Nonetheless, I was about to sign one of the biggest contracts in my life. For the 12 -hour flight from Turin to Johannesburg via Paris, bought a first class ticket. Thanks to my frequent trips, my miles allowed me to upgrade. But it was the first time I was paying out of my pocket for such a long distance. Arriving in Johannesburg , Sunday , as agreed, the hotel sent the shuttle to pick me . Monday morning, quite happy , I informed my client by phone (who wanted to send me a driver) that I had arrived in South African soil and had rented a car and driver for my stay and I'd arrive at anytime at the factory. After about 45 minutes, with the driver, we entered the Johannesburg industrial zone. And at the entrance to the factory, there was a security guard who asked whom we were visiting. I called out their name. The guard picked-up the phone and spoke to someone in Afrikaans. Discussions dragged on. Several people succeed each other at the other end of the line asking explanations from the guard. They were indeed expecting someone – a person from Italy, a Dr. Jean-Paul Pougala who could not be me, or at least for them could not be Black. After the umpteenth detail to my interlocutors , my ethnic Zulu driver informed me: "The guard is telling them that you're really Black as tar ." And that’s the problem. The guard repeated for the umpteenth time to the umpteenth caller on the other side of the phone that the Pougala before him was neither French nor Belgian nor Swiss, just as Black as tar. And after an hour of this monstrous circus, the verdict came down: I was declared persona non grata (unwanted person) within the concession of company property and I was asked to go back to the hotel and return in Italy , without further explanation … We were in the so-called rainbow-nation where Whites and Blacks had become partners, but I did not have right skin color to be there to talk about the economy , to talk about industry to sample the cake of South African Eldorado . My return trip was undoubtedly the longest journey of my life. Ll the unanswered questions I spent asking myself.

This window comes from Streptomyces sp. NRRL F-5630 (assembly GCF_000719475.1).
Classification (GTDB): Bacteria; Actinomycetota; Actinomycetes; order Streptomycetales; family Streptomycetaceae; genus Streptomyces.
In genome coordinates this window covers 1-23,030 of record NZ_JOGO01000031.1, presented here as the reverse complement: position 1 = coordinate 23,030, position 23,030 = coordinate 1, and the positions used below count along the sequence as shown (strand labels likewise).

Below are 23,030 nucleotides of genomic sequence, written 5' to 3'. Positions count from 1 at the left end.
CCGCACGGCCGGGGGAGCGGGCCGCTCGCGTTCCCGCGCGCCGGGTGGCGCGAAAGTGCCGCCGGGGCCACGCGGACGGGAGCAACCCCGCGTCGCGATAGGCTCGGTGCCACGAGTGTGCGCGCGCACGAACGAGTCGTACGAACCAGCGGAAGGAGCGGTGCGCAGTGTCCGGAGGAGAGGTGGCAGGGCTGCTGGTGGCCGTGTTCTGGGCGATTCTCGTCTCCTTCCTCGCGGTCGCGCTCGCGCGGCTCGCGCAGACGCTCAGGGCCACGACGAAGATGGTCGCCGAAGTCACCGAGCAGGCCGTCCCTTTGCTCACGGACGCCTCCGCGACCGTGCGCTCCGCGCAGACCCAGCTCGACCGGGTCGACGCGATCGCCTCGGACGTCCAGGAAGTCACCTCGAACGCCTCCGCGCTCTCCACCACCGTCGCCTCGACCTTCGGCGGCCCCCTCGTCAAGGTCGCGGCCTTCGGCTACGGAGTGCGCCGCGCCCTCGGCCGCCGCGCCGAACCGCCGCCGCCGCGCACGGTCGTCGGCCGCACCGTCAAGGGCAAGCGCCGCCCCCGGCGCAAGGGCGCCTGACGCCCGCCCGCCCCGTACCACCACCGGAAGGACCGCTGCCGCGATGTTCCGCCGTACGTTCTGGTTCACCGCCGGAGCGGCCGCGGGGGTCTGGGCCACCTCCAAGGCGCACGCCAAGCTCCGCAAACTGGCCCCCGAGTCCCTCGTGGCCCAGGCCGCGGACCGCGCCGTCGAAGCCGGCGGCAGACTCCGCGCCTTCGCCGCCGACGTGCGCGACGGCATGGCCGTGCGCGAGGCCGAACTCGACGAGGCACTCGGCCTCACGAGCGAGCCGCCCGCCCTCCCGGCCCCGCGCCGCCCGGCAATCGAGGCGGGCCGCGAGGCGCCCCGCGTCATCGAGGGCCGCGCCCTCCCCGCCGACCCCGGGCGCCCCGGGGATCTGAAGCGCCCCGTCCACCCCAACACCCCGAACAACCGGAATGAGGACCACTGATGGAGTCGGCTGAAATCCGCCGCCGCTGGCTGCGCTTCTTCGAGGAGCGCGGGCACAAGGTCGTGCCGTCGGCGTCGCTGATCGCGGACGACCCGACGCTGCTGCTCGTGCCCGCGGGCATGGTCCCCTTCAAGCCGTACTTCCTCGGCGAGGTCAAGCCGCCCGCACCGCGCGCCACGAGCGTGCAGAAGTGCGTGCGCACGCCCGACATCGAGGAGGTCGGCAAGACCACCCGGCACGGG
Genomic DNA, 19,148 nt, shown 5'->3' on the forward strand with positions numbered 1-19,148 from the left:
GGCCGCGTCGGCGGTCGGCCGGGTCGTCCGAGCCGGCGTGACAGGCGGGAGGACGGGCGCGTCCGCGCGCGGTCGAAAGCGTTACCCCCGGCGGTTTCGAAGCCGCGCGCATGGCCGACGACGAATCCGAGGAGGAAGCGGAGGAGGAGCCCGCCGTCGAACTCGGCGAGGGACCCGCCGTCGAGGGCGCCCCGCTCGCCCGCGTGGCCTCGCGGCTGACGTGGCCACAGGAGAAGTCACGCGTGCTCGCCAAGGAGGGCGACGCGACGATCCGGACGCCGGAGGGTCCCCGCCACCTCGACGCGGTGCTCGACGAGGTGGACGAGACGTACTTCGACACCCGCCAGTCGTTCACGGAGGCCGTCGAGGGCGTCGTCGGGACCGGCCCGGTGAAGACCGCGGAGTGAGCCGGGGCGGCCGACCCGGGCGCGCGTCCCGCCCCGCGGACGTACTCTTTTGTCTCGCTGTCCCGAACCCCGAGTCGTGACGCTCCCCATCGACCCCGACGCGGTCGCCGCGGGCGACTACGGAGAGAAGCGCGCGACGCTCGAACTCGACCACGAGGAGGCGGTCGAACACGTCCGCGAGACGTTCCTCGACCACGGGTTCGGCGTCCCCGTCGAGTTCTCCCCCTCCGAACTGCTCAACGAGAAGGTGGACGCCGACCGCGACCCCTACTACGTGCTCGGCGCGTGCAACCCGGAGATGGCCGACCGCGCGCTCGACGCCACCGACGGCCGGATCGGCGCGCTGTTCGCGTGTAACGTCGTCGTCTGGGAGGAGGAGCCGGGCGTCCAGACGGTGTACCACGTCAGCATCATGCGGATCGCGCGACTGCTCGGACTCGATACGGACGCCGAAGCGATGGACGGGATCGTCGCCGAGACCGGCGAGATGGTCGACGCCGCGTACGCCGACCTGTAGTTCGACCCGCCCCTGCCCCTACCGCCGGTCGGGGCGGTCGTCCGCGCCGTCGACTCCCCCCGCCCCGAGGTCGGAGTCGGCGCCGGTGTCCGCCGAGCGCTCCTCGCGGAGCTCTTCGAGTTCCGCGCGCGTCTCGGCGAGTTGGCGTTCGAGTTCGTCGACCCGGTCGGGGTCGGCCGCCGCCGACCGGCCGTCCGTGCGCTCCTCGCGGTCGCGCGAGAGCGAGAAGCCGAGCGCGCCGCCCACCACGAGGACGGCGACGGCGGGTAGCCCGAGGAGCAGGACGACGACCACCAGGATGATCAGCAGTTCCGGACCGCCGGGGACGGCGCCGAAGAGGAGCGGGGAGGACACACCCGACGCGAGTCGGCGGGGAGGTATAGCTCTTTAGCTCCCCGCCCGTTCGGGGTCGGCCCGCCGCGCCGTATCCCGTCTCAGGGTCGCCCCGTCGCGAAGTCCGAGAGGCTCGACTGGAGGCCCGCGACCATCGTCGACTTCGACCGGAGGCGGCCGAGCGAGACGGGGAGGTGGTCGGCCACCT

Previously, while I was a student , I was beaten by young Italians who shouted "monkey go back to your forest." Despite deep wounds all over my body, the Perugia police refused to take my complaint classifying my case as that of a simple alcoholic rage and the Hospital Perugia refused to hospitalize me , claiming that my status as an African student gave me a valid medical coverage only for transporting my body back to my country. I have no other choice but to go home and quietly wait for the pain to subside and fade away.